On Sunday evening, inside JFK Terminal 4 Arrivals area, about 40 adults and children gathered. Among them were both family members and strangers, united in anticipation. They held balloons and homemade signs, eagerly awaiting the return of Jeremy Sofiev from Israel.
Jeremy is more than just a traveler; he’s a hero—a Bukharian Jewish American hero.
It’s rare for Americans to fight in the IDF, and even more so for Bukharian Americans. According to Jeremy’s mother, Deborah Sofiev, she believes he’s among the only Bukharian Americans in the IDF. (There are Bukharian Israelis, and other Bukharians, including one from Azerbaijan who tragically died during the war.)
«Many of us moved to America to avoid sending our kids to the army,» explained Deborah.
Despite growing up in Queens, Jeremy always dreamt of one day joining the IDF. Much to his family’s concern, he made good on his word and deferred from college after being accepted into UPenn, a university that’s currently stained by antisemitism. After his initial year in Israel, he asked for a two-year extension so he could enroll into the IDF. It was during this time that October 7th happened. Jeremy, a paratrooper, was among the first to be sent into Gaza, and among the last to leave.

When his mother got the «dreadful call,» she was beyond devastated. «It was the worst moment of my life,» recalled Deborah, who endured over 100 days without any communication with her son. During those agonizing months, she relied on her inner strength and connection to G-d, increasing her spiritual practices (thanks to guidance from her friend Diana Iskhakov) and philanthropic activism, to navigate the uncertainty and fear of not knowing her son’s well-being, and if or when she’d see him again.
As soon as he emerged at JFK, following a long journey that nearly didn’t happen (Israel closed the airspace 20 minutes after his plane departed because Iran launched a missile attack,) the crowd erupted into cheers and teers, igniting an electric atmosphere charged with emotion. Jeremy rushed into the waiting arms of his mother, who was wearing an IDF beret, and his grandma, tears glistening on her cheeks. Then someone pressed play on the boombox, and dancing circles ensued. Within minutes, Jeremy was raised up high, as if it were his wedding or Bar Mitzvah. This, somehow, was even more joyous. The air pulsated with excitement, marking the long-awaited homecoming of a son, brother, and grandson, who had bravely served on the frontlines in Gaza, to the warm embrace of his family and friends.
«I’ve never seen a welcome like this,» said Eunice Nathan of Kew Gardens, who heard about Jeremy’s return via a WhatsApp group called «Welcome back NEVUT Chayalim» of which there are nearly 600 members. The group, created by Heshie and Rebecca Reiss, helps welcome back soldiers by visiting airports around the NYC area and beyond. She was impressed by the show of family, the news crews, and jubilance.

‘This isn’t typical’

The evening continued at the Chabad in Northeast Queens, where Jeremy began his Jewish education as a child.
«This isn’t typical,» said Rabbi Yossi Blesofsky, addressing the synagogue’s guests. «We are gathered here tonight for a rally on behalf of our brothers and sisters in the Holy Land…Jeremy’s friend is still in action as we speak. Jeremy and Debbie are not comfortable with big events. So, why are we doing this?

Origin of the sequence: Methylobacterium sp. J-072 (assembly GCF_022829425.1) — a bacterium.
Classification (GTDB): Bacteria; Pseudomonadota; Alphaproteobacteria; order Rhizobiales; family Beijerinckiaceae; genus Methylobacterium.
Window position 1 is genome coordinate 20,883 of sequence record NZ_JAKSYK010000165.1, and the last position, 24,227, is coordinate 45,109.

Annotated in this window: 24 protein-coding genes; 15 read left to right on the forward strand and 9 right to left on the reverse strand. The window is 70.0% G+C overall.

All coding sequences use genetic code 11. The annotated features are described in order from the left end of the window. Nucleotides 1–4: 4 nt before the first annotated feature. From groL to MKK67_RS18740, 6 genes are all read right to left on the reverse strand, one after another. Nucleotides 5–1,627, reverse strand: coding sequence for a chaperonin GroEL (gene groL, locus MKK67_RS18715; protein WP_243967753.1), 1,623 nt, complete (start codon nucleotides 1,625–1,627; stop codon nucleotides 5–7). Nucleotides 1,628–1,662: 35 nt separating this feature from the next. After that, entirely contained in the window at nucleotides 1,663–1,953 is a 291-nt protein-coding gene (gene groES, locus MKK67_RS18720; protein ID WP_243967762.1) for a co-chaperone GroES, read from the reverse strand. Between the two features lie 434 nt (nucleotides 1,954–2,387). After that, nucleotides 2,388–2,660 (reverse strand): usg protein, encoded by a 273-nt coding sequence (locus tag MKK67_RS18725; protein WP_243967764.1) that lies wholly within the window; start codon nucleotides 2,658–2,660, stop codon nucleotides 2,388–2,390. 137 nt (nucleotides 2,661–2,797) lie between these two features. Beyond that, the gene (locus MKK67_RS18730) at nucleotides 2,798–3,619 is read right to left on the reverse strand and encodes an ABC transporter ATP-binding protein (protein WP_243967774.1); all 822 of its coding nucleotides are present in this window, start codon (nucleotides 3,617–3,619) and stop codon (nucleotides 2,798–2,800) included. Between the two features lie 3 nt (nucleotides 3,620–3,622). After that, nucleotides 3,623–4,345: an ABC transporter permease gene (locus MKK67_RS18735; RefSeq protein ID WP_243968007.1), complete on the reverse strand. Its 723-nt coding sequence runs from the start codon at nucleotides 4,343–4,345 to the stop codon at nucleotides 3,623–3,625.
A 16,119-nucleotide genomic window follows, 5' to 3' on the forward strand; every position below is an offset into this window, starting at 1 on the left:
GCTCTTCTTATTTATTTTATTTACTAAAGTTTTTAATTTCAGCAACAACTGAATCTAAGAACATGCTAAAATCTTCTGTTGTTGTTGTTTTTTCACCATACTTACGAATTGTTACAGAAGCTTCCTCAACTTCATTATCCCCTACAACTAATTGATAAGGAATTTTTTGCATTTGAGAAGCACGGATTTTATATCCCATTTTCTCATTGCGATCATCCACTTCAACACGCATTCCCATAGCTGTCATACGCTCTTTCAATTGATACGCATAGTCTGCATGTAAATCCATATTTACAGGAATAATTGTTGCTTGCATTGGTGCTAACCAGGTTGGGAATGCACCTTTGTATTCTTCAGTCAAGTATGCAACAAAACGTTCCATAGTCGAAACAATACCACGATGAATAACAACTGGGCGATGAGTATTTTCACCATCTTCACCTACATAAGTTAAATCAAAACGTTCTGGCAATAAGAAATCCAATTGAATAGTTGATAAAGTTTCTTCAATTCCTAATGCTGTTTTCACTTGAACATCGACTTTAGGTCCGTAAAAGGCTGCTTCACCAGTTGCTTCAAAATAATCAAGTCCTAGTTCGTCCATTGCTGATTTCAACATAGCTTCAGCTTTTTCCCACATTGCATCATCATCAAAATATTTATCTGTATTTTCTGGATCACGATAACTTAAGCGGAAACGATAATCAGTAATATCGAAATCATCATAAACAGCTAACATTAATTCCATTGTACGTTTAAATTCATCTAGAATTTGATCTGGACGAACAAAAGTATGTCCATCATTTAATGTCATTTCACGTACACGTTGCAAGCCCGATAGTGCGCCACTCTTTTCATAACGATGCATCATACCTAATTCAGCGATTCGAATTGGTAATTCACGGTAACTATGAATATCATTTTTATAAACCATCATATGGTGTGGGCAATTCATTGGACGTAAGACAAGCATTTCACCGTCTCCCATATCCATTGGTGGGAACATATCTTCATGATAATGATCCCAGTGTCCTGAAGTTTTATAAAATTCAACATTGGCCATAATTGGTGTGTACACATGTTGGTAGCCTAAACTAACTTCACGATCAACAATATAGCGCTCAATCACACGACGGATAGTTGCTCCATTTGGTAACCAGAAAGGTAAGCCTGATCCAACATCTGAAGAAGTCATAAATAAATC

«Because it’s a mitzvah to publicize those who do mitzvot. [Jeremy] doesn’t have an ego. This is to inspire everyone else here.» The point being—to «wake up American Jews.»
Rabbi Blesofsky, who has known Jeremy for 16 years, continued to speak about his character. «He’s a light. His neshama shines. That’s what pushed him to do what’s right.»
Most young Americans go to Israel to have a great year, «but to sign up for the toughest army in the world, and to be an elite soldier—to go through that process you need something pushing you. That’s his soul,» concluded the rabbi.
Following the rabbi’s speech, several more heartfelt speeches were made given by friends and family at the bima: Dina Blesofsky, the rabbi’s wife; Smuli Blesofsky, the rabbi’s son and Jeremy’s friend; Deborah’s friend Diana Iskhakov; Jeremy’s aunt Stella Sofiyeva (who spoke in Russian); Jeremy’s cousin Jonny Yunatanov; and Jeremy’s older brother Jacob – «He’s a born leader» – and younger brother Jordan who praised him, too.
Then the man of honor spoke.
«It’s difficult for me to be here,» said Jeremy. «On one hand, it’s happiness and joy because I see all of my loved ones, my family and friends, here. But on the other hand, I have the family and friends I made there. My team is still there. And the mission is not over. Israel is at war. The Jewish nation is under attack in Israel and abroad. And there’s still hostages in Gaza.»
He reflected on what celebration means, questioning it at this time. Can we celebrate when we are at war? «It feels kind of wrong,» he mused. Yet he recognized that celebration has the power to unite us and offer a moment of respite in turbulent times.
«My point is that I’m happy to be here. There’s still part of me that’s there—and there’s still part of every single person in this room that’s there, because we were all in the Sinai and spent 40 years wandering in the desert. Soon enough, we’ll all be there together. Am Israel Chai,» said Jeremy.

The Bukharian Times commends Jeremy Sofiev for his exemplary service and leadership. We extend our gratitude for his dedication and sacrifice. May his journey forward be filled with continued success, happiness, and fulfillment.

Erin Levi